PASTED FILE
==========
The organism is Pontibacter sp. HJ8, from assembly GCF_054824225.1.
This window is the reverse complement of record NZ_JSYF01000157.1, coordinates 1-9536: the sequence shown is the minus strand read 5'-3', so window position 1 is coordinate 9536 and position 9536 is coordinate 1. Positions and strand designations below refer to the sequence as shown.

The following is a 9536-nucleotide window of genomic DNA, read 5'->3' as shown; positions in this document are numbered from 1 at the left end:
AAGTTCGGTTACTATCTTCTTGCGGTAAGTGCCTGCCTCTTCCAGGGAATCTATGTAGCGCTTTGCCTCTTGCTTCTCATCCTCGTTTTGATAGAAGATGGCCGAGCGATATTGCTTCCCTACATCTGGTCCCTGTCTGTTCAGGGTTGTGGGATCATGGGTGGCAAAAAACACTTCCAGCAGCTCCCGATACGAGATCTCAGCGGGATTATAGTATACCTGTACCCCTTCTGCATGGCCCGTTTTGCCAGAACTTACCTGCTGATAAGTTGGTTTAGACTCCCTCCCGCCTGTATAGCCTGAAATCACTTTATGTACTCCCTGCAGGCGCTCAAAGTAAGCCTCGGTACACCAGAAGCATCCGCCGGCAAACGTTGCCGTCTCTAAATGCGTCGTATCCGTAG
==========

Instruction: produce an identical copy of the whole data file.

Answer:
The organism is Pontibacter sp. HJ8, from assembly GCF_054824225.1.
This window is the reverse complement of record NZ_JSYF01000157.1, coordinates 1-9536: the sequence shown is the minus strand read 5'-3', so window position 1 is coordinate 9536 and position 9536 is coordinate 1. Positions and strand designations below refer to the sequence as shown.

The following is a 9536-nucleotide window of genomic DNA, read 5'->3' as shown; positions in this document are numbered from 1 at the left end:
AAGTTCGGTTACTATCTTCTTGCGGTAAGTGCCTGCCTCTTCCAGGGAATCTATGTAGCGCTTTGCCTCTTGCTTCTCATCCTCGTTTTGATAGAAGATGGCCGAGCGATATTGCTTCCCTACATCTGGTCCCTGTCTGTTCAGGGTTGTGGGATCATGGGTGGCAAAAAACACTTCCAGCAGCTCCCGATACGAGATCTCAGCGGGATTATAGTATACCTGTACCCCTTCTGCATGGCCCGTTTTGCCAGAACTTACCTGCTGATAAGTTGGTTTAGACTCCCTCCCGCCTGTATAGCCTGAAATCACTTTATGTACTCCCTGCAGGCGCTCAAAGTAAGCCTCGGTACACCAGAAGCATCCGCCGGCAAACGTTGCCGTCTCTAAATGCGTCGTATCCGTAG